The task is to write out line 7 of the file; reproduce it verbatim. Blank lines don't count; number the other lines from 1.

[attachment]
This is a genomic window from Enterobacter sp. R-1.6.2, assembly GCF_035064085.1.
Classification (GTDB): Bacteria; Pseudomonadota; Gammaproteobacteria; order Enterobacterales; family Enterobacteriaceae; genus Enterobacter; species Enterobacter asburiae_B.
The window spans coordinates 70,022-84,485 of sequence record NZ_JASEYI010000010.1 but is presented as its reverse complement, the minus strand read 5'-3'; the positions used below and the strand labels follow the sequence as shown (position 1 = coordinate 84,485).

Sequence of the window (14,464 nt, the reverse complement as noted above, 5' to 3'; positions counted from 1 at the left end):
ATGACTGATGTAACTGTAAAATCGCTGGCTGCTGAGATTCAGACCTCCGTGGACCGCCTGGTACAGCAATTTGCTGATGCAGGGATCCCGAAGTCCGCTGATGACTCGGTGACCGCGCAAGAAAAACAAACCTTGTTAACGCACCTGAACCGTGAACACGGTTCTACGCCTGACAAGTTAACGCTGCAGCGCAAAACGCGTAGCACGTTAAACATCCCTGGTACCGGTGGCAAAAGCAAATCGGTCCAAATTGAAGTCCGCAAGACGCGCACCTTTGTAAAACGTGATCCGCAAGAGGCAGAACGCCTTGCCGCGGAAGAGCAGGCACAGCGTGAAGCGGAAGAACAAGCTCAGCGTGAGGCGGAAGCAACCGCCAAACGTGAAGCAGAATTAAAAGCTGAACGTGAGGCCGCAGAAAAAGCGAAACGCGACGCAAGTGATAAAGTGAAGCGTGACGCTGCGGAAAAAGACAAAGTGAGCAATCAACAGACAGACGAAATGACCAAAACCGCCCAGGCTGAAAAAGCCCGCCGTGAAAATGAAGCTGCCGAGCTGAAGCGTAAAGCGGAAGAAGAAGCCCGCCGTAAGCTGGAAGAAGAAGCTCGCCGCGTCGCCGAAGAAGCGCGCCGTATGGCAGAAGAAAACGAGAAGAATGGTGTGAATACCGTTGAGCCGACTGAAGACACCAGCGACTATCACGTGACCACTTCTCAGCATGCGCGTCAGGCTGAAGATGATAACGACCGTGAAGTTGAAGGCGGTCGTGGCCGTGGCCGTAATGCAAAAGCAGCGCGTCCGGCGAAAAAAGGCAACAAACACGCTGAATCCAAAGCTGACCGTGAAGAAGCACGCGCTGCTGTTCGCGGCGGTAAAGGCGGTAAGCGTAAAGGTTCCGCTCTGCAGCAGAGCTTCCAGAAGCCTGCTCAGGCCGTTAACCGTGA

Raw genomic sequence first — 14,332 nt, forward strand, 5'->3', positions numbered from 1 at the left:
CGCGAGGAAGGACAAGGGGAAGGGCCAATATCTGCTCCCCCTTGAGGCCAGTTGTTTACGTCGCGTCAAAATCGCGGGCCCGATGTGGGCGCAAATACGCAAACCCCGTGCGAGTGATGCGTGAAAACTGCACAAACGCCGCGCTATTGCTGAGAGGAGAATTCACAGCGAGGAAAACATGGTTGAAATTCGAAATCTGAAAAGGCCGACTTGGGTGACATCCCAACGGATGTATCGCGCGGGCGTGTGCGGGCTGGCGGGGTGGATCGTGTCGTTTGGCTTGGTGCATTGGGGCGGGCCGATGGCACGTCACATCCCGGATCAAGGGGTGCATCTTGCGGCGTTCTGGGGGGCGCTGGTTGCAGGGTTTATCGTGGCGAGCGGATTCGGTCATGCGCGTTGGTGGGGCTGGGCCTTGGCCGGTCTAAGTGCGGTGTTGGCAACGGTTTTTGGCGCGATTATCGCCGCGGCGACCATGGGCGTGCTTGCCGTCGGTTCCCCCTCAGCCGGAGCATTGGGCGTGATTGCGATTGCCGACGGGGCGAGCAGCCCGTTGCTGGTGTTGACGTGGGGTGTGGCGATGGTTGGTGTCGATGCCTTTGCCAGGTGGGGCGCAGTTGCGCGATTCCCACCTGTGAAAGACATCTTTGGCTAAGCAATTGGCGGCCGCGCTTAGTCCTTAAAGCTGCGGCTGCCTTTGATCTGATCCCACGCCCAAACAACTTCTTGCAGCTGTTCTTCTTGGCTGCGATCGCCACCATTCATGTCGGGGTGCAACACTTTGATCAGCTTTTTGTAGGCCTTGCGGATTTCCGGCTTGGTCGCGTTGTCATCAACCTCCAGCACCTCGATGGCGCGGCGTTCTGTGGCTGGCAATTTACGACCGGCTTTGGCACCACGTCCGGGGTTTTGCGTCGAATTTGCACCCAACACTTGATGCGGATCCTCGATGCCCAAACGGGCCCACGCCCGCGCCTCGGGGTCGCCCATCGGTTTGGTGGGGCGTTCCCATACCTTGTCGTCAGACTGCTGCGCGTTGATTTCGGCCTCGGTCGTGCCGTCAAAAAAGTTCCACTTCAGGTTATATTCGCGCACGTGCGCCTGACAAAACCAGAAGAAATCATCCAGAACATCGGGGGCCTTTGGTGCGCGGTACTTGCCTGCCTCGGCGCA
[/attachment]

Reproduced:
CGCGAGGAAGGACAAGGGGAAGGGCCAATATCTGCTCCCCCTTGAGGCCAGTTGTTTACGTCGCGTCAAAATCGCGGGCCCGATGTGGGCGCAAATACGCAAACCCCGTGCGAGTGATGCGTGAAAACTGCACAAACGCCGCGCTATTGCTGAGAGGAGAATTCACAGCGAGGAAAACATGGTTGAAATTCGAAATCTGAAAAGGCCGACTTGGGTGACATCCCAACGGATGTATCGCGCGGGCGTGTGCGGGCTGGCGGGGTGGATCGTGTCGTTTGGCTTGGTGCATTGGGGCGGGCCGATGGCACGTCACATCCCGGATCAAGGGGTGCATCTTGCGGCGTTCTGGGGGGCGCTGGTTGCAGGGTTTATCGTGGCGAGCGGATTCGGTCATGCGCGTTGGTGGGGCTGGGCCTTGGCCGGTCTAAGTGCGGTGTTGGCAACGGTTTTTGGCGCGATTATCGCCGCGGCGACCATGGGCGTGCTTGCCGTCGGTTCCCCCTCAGCCGGAGCATTGGGCGTGATTGCGATTGCCGACGGGGCGAGCAGCCCGTTGCTGGTGTTGACGTGGGGTGTGGCGATGGTTGGTGTCGATGCCTTTGCCAGGTGGGGCGCAGTTGCGCGATTCCCACCTGTGAAAGACATCTTTGGCTAAGCAATTGGCGGCCGCGCTTAGTCCTTAAAGCTGCGGCTGCCTTTGATCTGATCCCACGCCCAAACAACTTCTTGCAGCTGTTCTTCTTGGCTGCGATCGCCACCATTCATGTCGGGGTGCAACACTTTGATCAGCTTTTTGTAGGCCTTGCGGATTTCCGGCTTGGTCGCGTTGTCATCAACCTCCAGCACCTCGATGGCGCGGCGTTCTGTGGCTGGCAATTTACGACCGGCTTTGGCACCACGTCCGGGGTTTTGCGTCGAATTTGCACCCAACACTTGATGCGGATCCTCGATGCCCAAACGGGCCCACGCCCGCGCCTCGGGGTCGCCCATCGGTTTGGTGGGGCGTTCCCATACCTTGTCGTCAGACTGCTGCGCGTTGATTTCGGCCTCGGTCGTGCCGTCAAAAAAGTTCCACTTCAGGTTATATTCGCGCACGTGCGCCTGACAAAACCAGAAGAAATCATCCAGAACATCGGGGGCCTTTGGTGCGCGGTACTTGCCTGCCTCGGCGCA